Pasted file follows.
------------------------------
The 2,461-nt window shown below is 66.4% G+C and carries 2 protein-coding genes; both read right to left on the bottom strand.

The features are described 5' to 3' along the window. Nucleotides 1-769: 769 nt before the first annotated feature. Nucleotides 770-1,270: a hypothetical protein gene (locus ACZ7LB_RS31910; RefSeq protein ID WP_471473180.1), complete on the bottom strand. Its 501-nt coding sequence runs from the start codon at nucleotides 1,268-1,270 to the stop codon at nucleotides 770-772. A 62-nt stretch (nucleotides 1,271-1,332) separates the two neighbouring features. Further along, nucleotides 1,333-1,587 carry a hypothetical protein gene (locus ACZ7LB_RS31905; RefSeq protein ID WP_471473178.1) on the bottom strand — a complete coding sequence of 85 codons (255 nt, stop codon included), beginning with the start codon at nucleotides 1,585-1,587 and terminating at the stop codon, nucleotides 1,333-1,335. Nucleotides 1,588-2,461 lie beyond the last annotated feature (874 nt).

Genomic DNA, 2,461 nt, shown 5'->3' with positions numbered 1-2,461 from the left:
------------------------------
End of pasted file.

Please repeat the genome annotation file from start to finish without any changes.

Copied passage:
The 2,461-nt window shown below is 66.4% G+C and carries 2 protein-coding genes; both read right to left on the bottom strand.

The features are described 5' to 3' along the window. Nucleotides 1-769: 769 nt before the first annotated feature. Nucleotides 770-1,270: a hypothetical protein gene (locus ACZ7LB_RS31910; RefSeq protein ID WP_471473180.1), complete on the bottom strand. Its 501-nt coding sequence runs from the start codon at nucleotides 1,268-1,270 to the stop codon at nucleotides 770-772. A 62-nt stretch (nucleotides 1,271-1,332) separates the two neighbouring features. Further along, nucleotides 1,333-1,587 carry a hypothetical protein gene (locus ACZ7LB_RS31905; RefSeq protein ID WP_471473178.1) on the bottom strand — a complete coding sequence of 85 codons (255 nt, stop codon included), beginning with the start codon at nucleotides 1,585-1,587 and terminating at the stop codon, nucleotides 1,333-1,335. Nucleotides 1,588-2,461 lie beyond the last annotated feature (874 nt).

Genomic DNA, 2,461 nt, shown 5'->3' with positions numbered 1-2,461 from the left: